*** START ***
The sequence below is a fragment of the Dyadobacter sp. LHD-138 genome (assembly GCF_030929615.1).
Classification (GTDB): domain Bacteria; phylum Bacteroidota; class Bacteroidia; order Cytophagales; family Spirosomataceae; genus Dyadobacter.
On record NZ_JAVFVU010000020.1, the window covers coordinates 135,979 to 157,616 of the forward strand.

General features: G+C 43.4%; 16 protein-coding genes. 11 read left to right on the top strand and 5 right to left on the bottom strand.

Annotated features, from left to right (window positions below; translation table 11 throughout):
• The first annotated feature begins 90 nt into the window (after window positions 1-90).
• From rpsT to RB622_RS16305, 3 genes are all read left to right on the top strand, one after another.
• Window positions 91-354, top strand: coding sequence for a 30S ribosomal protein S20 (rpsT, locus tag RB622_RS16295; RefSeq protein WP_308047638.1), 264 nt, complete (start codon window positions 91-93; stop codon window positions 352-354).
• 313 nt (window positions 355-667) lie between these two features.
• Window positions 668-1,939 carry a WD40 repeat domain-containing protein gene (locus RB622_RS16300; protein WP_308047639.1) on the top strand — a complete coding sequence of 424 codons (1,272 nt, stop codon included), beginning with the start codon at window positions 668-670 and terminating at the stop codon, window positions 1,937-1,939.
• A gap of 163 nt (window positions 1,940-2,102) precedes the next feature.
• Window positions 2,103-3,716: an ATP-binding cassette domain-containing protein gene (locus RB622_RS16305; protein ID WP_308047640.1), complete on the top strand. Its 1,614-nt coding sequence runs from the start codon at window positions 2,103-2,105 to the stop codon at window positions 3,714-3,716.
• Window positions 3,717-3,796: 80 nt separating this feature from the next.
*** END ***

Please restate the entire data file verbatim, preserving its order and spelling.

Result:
The sequence below is a fragment of the Dyadobacter sp. LHD-138 genome (assembly GCF_030929615.1).
Classification (GTDB): domain Bacteria; phylum Bacteroidota; class Bacteroidia; order Cytophagales; family Spirosomataceae; genus Dyadobacter.
On record NZ_JAVFVU010000020.1, the window covers coordinates 135,979 to 157,616 of the forward strand.

General features: G+C 43.4%; 16 protein-coding genes. 11 read left to right on the top strand and 5 right to left on the bottom strand.

Annotated features, from left to right (window positions below; translation table 11 throughout):
• The first annotated feature begins 90 nt into the window (after window positions 1-90).
• From rpsT to RB622_RS16305, 3 genes are all read left to right on the top strand, one after another.
• Window positions 91-354, top strand: coding sequence for a 30S ribosomal protein S20 (rpsT, locus tag RB622_RS16295; RefSeq protein WP_308047638.1), 264 nt, complete (start codon window positions 91-93; stop codon window positions 352-354).
• 313 nt (window positions 355-667) lie between these two features.
• Window positions 668-1,939 carry a WD40 repeat domain-containing protein gene (locus RB622_RS16300; protein WP_308047639.1) on the top strand — a complete coding sequence of 424 codons (1,272 nt, stop codon included), beginning with the start codon at window positions 668-670 and terminating at the stop codon, window positions 1,937-1,939.
• A gap of 163 nt (window positions 1,940-2,102) precedes the next feature.
• Window positions 2,103-3,716: an ATP-binding cassette domain-containing protein gene (locus RB622_RS16305; protein ID WP_308047640.1), complete on the top strand. Its 1,614-nt coding sequence runs from the start codon at window positions 2,103-2,105 to the stop codon at window positions 3,714-3,716.
• Window positions 3,717-3,796: 80 nt separating this feature from the next.